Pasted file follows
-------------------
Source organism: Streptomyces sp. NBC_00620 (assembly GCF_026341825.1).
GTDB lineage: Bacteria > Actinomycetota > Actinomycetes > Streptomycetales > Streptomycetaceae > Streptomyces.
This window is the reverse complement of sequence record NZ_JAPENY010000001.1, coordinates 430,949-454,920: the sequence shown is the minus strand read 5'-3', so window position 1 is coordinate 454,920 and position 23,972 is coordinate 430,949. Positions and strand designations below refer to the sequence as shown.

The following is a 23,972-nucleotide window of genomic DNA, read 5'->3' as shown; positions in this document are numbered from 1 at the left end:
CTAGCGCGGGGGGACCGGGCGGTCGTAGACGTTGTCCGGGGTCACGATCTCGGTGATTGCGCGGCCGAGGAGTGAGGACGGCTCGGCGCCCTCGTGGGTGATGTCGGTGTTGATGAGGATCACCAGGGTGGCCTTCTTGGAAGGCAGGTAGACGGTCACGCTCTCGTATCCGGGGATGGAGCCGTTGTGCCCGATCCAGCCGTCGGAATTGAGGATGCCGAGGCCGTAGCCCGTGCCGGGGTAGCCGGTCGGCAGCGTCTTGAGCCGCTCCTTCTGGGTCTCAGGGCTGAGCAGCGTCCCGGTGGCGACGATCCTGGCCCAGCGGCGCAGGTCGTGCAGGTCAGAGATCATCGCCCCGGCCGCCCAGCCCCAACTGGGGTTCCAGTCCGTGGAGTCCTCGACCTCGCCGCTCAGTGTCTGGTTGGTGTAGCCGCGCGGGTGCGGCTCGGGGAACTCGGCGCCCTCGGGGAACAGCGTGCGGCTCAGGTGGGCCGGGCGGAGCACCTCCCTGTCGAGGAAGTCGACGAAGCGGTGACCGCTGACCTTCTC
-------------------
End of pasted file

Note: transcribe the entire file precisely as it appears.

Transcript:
Source organism: Streptomyces sp. NBC_00620 (assembly GCF_026341825.1).
GTDB lineage: Bacteria > Actinomycetota > Actinomycetes > Streptomycetales > Streptomycetaceae > Streptomyces.
This window is the reverse complement of sequence record NZ_JAPENY010000001.1, coordinates 430,949-454,920: the sequence shown is the minus strand read 5'-3', so window position 1 is coordinate 454,920 and position 23,972 is coordinate 430,949. Positions and strand designations below refer to the sequence as shown.

The following is a 23,972-nucleotide window of genomic DNA, read 5'->3' as shown; positions in this document are numbered from 1 at the left end:
CTAGCGCGGGGGGACCGGGCGGTCGTAGACGTTGTCCGGGGTCACGATCTCGGTGATTGCGCGGCCGAGGAGTGAGGACGGCTCGGCGCCCTCGTGGGTGATGTCGGTGTTGATGAGGATCACCAGGGTGGCCTTCTTGGAAGGCAGGTAGACGGTCACGCTCTCGTATCCGGGGATGGAGCCGTTGTGCCCGATCCAGCCGTCGGAATTGAGGATGCCGAGGCCGTAGCCCGTGCCGGGGTAGCCGGTCGGCAGCGTCTTGAGCCGCTCCTTCTGGGTCTCAGGGCTGAGCAGCGTCCCGGTGGCGACGATCCTGGCCCAGCGGCGCAGGTCGTGCAGGTCAGAGATCATCGCCCCGGCCGCCCAGCCCCAACTGGGGTTCCAGTCCGTGGAGTCCTCGACCTCGCCGCTCAGTGTCTGGTTGGTGTAGCCGCGCGGGTGCGGCTCGGGGAACTCGGCGCCCTCGGGGAACAGCGTGCGGCTCAGGTGGGCCGGGCGGAGCACCTCCCTGTCGAGGAAGTCGACGAAGCGGTGACCGCTGACCTTCTC